plasma transfusions

I posted about it on my other blog but I haven’t had the time until now to update.

Kira went in for surgery on Friday and we were optimistic that everything was going to go well without a hitch.

Unfortunately, Kira started to have complications and her body was unable to clot, which resulted in us having to rush her to an emergency clinic before she started to bleed out. It would seem that her white blood cell issues also caused her to have a blood clotting issue and they think she might either have cancer or be neutropenic.

Thankfully, they got her bleeding issues under control but we genuinely thought we were going to lose her. The only reason she survived was because of a plasma transfusion to the tune of $2000. She was able to come home yesterday, and now we’re waiting for her biopsy results as well as the next twelve days so that we can get her staples and stitches removed.

The unfortunate part of everything is that we discussed the next steps for her and both my husband and I have decided that if Kira is diagnosed with cancer, we’re going to skip treatment and allow her to live out what she has left naturally.

We both don’t want to watch her become a walking zombie pumped full of meds, and cannot afford the $30k price tag on chemotherapy and marrow transplantations.

Just keep her in your thoughts for the next few weeks.

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((So… My Newfoundland baby is very sick, and has contracted anemia from something. It’s been day 4, and she doesn’t seem like she’ll make it… I don’t know how much I’ll be online these next couple days. We can’t afford to do a plasma transfusion, and that’s the next step, as the blood transfusion didn’t work. If she doesn’t get better by tomorrow, we’ll have to let her go…

She’s only 6 years old… She just turned 6 yesterday….))

Canine Parvovirus, from a vet who treats it.

The early years of my career were spent in a rural Australian practice. I saw a lot of canine parvovirus from poorer socioeconomic areas, and by ‘a lot’ I mean up to 5 per week in Summer. 

There’s no way to sugarcoat parvo. It’s a nasty, highly infectious, highly durable virus with a near 100% mortality rate if not treated. Conventional hospitalization and treatment in early to mid cases can provide up to 98% survival though, which is why I laugh at ‘alternative treatment’ spruikers who want to prey on your vulnerability and make you buy their book with new ‘magic cures’. The difficulty is that treating it is expensive.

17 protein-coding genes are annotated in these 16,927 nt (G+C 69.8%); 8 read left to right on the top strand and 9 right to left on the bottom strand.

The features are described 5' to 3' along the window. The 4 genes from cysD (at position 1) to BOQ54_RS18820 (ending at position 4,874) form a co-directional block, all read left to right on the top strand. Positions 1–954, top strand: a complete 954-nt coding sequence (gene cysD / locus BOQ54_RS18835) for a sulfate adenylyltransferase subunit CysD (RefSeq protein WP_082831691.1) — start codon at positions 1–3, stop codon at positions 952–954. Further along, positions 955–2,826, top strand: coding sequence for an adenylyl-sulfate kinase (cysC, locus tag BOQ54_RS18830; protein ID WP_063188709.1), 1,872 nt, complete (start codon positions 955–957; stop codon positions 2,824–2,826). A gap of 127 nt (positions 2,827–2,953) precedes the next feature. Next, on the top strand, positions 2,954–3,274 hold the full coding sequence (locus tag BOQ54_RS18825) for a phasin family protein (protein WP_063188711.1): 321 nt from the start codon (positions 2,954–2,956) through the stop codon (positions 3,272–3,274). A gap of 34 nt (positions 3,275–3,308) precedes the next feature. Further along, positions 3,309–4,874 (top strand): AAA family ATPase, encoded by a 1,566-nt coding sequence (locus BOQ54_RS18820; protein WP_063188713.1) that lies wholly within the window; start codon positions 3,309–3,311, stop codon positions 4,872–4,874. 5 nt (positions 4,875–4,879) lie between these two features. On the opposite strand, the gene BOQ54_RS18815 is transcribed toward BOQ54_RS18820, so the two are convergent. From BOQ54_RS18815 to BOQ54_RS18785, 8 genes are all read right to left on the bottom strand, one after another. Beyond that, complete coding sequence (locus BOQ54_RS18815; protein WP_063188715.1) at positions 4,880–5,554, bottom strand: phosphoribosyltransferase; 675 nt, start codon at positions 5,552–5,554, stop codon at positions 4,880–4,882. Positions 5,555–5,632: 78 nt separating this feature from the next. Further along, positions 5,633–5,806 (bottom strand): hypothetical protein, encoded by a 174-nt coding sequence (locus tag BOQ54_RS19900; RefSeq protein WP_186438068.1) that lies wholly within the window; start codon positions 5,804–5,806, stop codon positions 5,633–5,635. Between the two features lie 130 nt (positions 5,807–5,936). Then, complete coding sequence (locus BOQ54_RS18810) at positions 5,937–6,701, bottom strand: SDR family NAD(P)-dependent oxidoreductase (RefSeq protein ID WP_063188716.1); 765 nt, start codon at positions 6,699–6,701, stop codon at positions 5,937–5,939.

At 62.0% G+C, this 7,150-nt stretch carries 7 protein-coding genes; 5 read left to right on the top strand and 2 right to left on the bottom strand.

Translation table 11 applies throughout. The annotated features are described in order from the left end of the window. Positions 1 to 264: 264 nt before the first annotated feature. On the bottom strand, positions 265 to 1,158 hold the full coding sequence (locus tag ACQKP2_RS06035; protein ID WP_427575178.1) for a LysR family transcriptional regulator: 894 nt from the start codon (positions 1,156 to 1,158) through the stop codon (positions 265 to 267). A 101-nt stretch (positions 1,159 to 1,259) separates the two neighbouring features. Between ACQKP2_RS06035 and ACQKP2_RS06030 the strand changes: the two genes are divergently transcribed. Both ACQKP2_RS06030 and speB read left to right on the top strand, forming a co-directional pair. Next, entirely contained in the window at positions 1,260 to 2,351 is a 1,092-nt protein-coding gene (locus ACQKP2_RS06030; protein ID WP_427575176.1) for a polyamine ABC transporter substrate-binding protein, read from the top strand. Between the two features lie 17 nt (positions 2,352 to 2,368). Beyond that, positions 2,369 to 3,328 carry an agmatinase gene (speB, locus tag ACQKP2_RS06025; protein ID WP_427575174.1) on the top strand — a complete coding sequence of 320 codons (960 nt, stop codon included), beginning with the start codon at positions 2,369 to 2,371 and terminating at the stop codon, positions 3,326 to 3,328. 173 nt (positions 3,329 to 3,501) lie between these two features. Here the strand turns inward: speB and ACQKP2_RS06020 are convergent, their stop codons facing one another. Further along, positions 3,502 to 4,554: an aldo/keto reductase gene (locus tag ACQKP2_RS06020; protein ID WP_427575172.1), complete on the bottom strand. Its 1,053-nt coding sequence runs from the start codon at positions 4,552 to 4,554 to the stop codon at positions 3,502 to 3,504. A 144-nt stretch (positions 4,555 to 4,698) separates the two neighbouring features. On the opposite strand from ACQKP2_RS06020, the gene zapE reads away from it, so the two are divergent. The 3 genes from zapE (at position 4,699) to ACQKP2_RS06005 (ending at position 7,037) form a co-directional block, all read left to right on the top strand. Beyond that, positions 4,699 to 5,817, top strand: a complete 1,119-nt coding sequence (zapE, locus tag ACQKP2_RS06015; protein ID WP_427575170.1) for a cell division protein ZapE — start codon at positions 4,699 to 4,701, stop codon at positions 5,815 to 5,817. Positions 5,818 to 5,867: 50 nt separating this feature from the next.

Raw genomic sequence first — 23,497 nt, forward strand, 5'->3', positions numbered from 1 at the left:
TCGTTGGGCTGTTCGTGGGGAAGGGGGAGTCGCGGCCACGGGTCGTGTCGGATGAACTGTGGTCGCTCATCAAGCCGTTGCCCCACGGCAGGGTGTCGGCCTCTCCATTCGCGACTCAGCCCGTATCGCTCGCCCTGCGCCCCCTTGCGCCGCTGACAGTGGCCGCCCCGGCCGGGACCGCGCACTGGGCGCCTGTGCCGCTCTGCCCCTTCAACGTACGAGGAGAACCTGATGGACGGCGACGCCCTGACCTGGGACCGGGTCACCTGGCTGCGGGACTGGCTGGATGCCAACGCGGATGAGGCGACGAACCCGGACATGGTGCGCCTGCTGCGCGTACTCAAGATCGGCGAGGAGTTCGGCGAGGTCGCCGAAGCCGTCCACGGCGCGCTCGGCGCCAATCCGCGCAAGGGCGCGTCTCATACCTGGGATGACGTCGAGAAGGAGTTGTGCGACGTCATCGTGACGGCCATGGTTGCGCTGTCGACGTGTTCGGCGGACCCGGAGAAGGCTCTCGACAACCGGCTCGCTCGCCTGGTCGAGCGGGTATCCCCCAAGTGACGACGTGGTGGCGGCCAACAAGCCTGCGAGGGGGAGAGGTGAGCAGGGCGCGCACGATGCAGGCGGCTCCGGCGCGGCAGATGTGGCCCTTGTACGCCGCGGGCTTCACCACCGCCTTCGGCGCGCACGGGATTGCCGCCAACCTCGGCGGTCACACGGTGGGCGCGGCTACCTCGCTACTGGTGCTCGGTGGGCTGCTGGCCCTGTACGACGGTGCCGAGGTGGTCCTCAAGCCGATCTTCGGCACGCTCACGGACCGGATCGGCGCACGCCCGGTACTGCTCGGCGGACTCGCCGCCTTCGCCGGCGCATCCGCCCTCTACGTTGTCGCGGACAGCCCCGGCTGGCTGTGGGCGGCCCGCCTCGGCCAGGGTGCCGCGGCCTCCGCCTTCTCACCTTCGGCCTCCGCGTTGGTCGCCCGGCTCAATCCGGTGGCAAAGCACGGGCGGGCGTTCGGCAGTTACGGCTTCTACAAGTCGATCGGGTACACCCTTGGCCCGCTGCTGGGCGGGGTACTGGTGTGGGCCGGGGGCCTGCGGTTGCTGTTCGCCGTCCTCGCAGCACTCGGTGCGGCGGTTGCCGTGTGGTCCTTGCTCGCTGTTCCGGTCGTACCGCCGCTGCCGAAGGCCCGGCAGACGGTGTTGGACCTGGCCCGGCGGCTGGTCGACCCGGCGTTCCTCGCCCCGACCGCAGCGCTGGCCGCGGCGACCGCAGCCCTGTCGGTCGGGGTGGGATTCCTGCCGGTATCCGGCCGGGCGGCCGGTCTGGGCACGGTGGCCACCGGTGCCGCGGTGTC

Canine parvovirus attacks stem cells in the dog. For most dogs, their must abundant stem cells are in their gut lining. This means their gut lining stops replenishing, producing foul, copious, watery and bloody diarrhea as their intestinal lining falls away. This is as horrendous and painful as it sounds. There are also stem cells in bone marrow and severely affected dogs will find those attacked as well, worsening anemia from blood loss and causing immunosuppression. In very young pups it will attack stem cells of the heart also, as though these pups didn’t have enough to worry about.

The virus itself is highly contagious. It’s also very durable, and by that I mean the virus survives in soil very well, potentially up to 20 years. This means that if there has ever been a parvo dog in your backyard, your soil is probably contaminated. It can also be spread by foxes and cats, so good luck keeping those off your property too.

It takes 3-7 days from infection to first clinical signs. People would often buy a healthy looking puppy only to have it come down with parvo a few days after it arrived home. Usually it was not vaccinated.

I want to make it very clear that vaccines do not cause parvovirus. The actual, live virus causes parvovirus. It’s common for an infected puppy to be brought to the vet on the first day with its new family, before it starts showing clinical signs, only to then become sick 3-5 days later. When you’re a vet in this situation, vaccinating the puppy becomes a race against time. You want to vaccinate them before they get a chance to be infected, but not before their mother’s immunity has faded. Generally the risks of having a parvovirus vaccination are less than not having it. This is especially frustrating when the pup has already been out in highly contaminated areas, like dog parks or the beach.

And when the poor little pup, or the young adult dog, does come down with parvo, hopefully its owners brought it in early instead of wasting two days researching ‘cures’ on the internet before coming in.